Monday, September 16, 2013

Homily For 24th Sunday of Ordinary Time 2013

Exodus 32: 7-11, 13-14
1Timothy 1: 12-17
Luke 15: 1-32

Here is a story of how I got in trouble by reading a story in my Catholic elementary school.  As part of our reading lessons, we were reading a story about frontier settler children being friends with Native American children.  One of the things they did together was to cook potatoes in an open fire.  To me, that sounded neat.  So during a summer day, I convinced some of my siblings and their friends to join me in making a fire, and cooking some potatoes.  Unfortunately, I made this fire under a birch tree, to hide this activity from my parents; a tree with low hanging branches.  Needless to say, we did hear the loud bellow of my father’s voice.  My siblings froze in place; me, I took off for the fields, like I was shot out of a cannon.  I was on a neighborhood street, when I came to realize that I had to face the music.  My father pointed out the errors of my ways, and sent me to my bed with no TV for the rest of the day; which for me was hard time.  But the experience was not as bad as I was afraid it would be.

It is a sad fact of life that all of us continually experience temptation; all of us have a weakness, or flaw in our character; which makes us susceptible to sin.  Even St. Paul, in one of his letters, complained about a weakness he had, that continually plagued him.  We are all prone to selfishness, anger, laziness, and greed.  And we at times may commit sins.  Most of us commit, what the Church calls venial sins, which are minor, but still wounds our relationship with the Father.  Sadly, there are some who commit grave sins, mortal sin, which totally destroys the relationship with God.

In today’s Gospel, we read the parable of the prodigal son, the younger son, whom we could describe as being selfish, greedy and self centered.  He wants his part of his father’s estate now, he wants to leave the farm and go to the big city, and have himself a good old time.  He did not care about his father’s feelings; he just wanted to get the money and then hit the road.   How many of us, on some level can identify with him.  Of course we see what happened to him, he is soon broke, he is destitute; but instead of going home with his tail between his legs, he tries to tough it out, tries to find work.  Perhaps his reason is that he cannot face his father, afraid of facing his father’s scorn.  How many of us have been afraid of going to confession, afraid of the reaction of the confessor when he hears of what we have done.  I think we American Catholics are also affected by the fire and brimstone preachers we may hear and see on the radio and television.  Perhaps we are afraid of facing God the Father; sometimes we wonder, “are we forgiven?” 

Then we hear St. Paul say: “Christ Jesus came into the world to save sinners.”  We hear Jesus Christ, the Word of God, tell us: “there will be rejoicing among the angels of God over one sinner who repents.”  We see in the end of the parable of the prodigal son, the father welcoming his wayward son with love and joy. 

And that is one of the reasons why the Sacrament of Reconciliation, of Penance is so important.  Besides having the wound of sin healed, we experience in absolution the love, the joy, the forgiveness of God the Father.  The experience is real.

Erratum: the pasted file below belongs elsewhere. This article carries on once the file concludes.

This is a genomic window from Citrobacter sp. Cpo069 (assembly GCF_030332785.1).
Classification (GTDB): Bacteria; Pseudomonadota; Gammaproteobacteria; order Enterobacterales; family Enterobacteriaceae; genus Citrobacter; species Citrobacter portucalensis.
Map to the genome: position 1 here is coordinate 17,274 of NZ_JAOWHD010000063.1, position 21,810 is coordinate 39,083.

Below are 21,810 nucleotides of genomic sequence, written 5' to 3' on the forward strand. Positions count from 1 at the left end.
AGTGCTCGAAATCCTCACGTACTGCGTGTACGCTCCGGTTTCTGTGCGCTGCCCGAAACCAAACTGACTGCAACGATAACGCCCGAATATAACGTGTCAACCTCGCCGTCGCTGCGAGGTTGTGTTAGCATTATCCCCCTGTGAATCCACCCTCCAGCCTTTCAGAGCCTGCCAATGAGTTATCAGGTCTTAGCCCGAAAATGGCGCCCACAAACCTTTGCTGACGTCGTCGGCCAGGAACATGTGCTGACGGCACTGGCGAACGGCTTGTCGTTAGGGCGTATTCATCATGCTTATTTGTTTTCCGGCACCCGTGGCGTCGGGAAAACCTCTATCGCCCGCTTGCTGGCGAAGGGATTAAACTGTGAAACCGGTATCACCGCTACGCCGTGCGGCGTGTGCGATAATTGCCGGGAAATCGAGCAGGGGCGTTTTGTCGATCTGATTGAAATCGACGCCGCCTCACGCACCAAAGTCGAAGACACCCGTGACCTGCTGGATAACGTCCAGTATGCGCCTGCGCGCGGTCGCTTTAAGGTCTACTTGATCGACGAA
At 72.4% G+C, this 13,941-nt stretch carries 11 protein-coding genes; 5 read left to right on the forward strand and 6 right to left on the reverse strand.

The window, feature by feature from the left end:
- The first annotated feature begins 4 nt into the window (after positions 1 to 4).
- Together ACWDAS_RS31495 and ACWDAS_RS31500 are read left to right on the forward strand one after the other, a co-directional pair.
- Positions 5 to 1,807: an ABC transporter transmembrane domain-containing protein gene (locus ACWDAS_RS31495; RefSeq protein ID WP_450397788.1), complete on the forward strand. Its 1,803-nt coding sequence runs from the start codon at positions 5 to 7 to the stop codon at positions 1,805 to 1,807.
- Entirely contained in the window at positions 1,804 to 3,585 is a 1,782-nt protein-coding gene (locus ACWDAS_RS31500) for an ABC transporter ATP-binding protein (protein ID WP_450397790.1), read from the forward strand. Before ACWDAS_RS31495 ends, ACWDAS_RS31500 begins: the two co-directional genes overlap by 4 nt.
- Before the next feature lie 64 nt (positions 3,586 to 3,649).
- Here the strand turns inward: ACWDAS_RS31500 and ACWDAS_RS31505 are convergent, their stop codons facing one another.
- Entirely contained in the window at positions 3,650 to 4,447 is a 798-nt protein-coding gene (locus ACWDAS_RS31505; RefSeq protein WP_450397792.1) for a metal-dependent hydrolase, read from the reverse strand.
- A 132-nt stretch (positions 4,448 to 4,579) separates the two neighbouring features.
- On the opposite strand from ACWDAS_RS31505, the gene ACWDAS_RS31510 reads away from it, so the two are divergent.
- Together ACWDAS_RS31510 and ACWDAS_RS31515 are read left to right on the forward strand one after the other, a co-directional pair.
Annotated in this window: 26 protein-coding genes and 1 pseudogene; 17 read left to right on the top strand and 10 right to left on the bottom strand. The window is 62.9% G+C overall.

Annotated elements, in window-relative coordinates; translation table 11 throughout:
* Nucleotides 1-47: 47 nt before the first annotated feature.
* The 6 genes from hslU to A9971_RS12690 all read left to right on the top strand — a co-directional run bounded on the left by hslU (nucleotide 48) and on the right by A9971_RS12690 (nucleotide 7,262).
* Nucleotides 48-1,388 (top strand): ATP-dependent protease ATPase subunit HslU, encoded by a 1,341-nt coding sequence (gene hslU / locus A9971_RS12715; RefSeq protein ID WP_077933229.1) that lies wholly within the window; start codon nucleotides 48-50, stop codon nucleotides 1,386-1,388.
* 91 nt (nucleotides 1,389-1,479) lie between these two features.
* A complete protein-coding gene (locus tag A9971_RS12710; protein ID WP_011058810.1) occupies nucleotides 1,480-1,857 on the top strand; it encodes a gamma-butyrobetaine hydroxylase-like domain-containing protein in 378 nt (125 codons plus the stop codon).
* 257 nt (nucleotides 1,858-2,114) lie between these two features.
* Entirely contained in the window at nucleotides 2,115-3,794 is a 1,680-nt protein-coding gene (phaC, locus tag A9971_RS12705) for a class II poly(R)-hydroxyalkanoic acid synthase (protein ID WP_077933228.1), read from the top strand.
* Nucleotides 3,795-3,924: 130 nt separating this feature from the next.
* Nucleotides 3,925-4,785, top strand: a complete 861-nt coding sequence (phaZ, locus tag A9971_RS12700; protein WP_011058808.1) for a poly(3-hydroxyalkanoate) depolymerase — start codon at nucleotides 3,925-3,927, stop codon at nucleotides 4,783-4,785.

In downtown Boston, there is St. Anthony Shrine, which is manned by the Franciscan Friars.  In one of the Shrine’s chapels is a row of confessionals.  On the wall where the confessionals are, is a print of Rembrandt’s painting, showing the encounter of the prodigal son with his father.  The son is on his knees, being embraced by his father.  God the Father is waiting for us to come to him, and his arms are wide open, ready to embrace us.  Let us go to him.

Sunday, September 8, 2013

Gifts From The Father

“Moreover they should respect all creatures, animate and inanimate, which bear the imprint of the Most High, and they should strive to move from the temptation of exploiting creation to the Franciscan concept of universal kinship.”  (Art. 18, Secular Franciscan Order Rule)

During one of those beautiful summer days we had recently, I was walking through the Boston Common.  In an open space, I was looking around and looked at the green tress of the Common with the skyline of downtown Boston in background.  Looking at this scene, the above article of the Rule came to mind.  We all know that Francis had a special love for all living creatures; it is one of those characteristics that make him so attractive to so many people.  We forget sometimes though, that he felt a kinship will all creation.  He showed respect for fire, water, the earth, because these things were all created by God. 

We all need to remember that everything we have in this life comes to us gifts from a loving God.  And so we need to treat these things with respect and care.  I remember reading that in the monasteries, when a monk is given tools to perform his work for the monastery, he was to treat those tools with care and was accountable to the community if anything happened to the tools.  And so it should be with us, treating the items we use in our daily lives, the places we live and work in with care. We should do this because of our love for the Creator.